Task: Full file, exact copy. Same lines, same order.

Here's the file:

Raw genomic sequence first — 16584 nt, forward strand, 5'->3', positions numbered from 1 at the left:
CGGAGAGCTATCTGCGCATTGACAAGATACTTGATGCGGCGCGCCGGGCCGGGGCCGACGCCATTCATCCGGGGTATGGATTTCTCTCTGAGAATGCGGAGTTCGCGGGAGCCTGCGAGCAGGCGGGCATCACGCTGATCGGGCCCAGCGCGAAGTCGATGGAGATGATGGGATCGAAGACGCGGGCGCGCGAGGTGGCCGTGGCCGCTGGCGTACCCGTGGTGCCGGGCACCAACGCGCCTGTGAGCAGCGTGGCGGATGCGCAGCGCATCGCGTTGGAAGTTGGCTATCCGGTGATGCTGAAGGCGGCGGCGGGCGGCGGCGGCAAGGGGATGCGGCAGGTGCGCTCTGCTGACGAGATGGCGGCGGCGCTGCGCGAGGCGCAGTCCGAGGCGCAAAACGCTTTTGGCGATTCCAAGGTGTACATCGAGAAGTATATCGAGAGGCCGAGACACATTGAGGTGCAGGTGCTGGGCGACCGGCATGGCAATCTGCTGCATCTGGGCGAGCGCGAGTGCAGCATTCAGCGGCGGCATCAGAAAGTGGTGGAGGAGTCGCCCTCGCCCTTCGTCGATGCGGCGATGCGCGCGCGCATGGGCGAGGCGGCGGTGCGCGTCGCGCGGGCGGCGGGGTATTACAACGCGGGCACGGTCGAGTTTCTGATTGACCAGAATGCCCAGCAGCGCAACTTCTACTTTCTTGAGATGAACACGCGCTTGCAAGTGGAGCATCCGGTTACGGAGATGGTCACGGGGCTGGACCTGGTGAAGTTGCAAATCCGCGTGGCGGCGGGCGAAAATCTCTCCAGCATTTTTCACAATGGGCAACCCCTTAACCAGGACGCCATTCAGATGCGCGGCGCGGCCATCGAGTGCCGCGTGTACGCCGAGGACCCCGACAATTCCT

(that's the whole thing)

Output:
Raw genomic sequence first — 16584 nt, forward strand, 5'->3', positions numbered from 1 at the left:
CGGAGAGCTATCTGCGCATTGACAAGATACTTGATGCGGCGCGCCGGGCCGGGGCCGACGCCATTCATCCGGGGTATGGATTTCTCTCTGAGAATGCGGAGTTCGCGGGAGCCTGCGAGCAGGCGGGCATCACGCTGATCGGGCCCAGCGCGAAGTCGATGGAGATGATGGGATCGAAGACGCGGGCGCGCGAGGTGGCCGTGGCCGCTGGCGTACCCGTGGTGCCGGGCACCAACGCGCCTGTGAGCAGCGTGGCGGATGCGCAGCGCATCGCGTTGGAAGTTGGCTATCCGGTGATGCTGAAGGCGGCGGCGGGCGGCGGCGGCAAGGGGATGCGGCAGGTGCGCTCTGCTGACGAGATGGCGGCGGCGCTGCGCGAGGCGCAGTCCGAGGCGCAAAACGCTTTTGGCGATTCCAAGGTGTACATCGAGAAGTATATCGAGAGGCCGAGACACATTGAGGTGCAGGTGCTGGGCGACCGGCATGGCAATCTGCTGCATCTGGGCGAGCGCGAGTGCAGCATTCAGCGGCGGCATCAGAAAGTGGTGGAGGAGTCGCCCTCGCCCTTCGTCGATGCGGCGATGCGCGCGCGCATGGGCGAGGCGGCGGTGCGCGTCGCGCGGGCGGCGGGGTATTACAACGCGGGCACGGTCGAGTTTCTGATTGACCAGAATGCCCAGCAGCGCAACTTCTACTTTCTTGAGATGAACACGCGCTTGCAAGTGGAGCATCCGGTTACGGAGATGGTCACGGGGCTGGACCTGGTGAAGTTGCAAATCCGCGTGGCGGCGGGCGAAAATCTCTCCAGCATTTTTCACAATGGGCAACCCCTTAACCAGGACGCCATTCAGATGCGCGGCGCGGCCATCGAGTGCCGCGTGTACGCCGAGGACCCCGACAATTCCT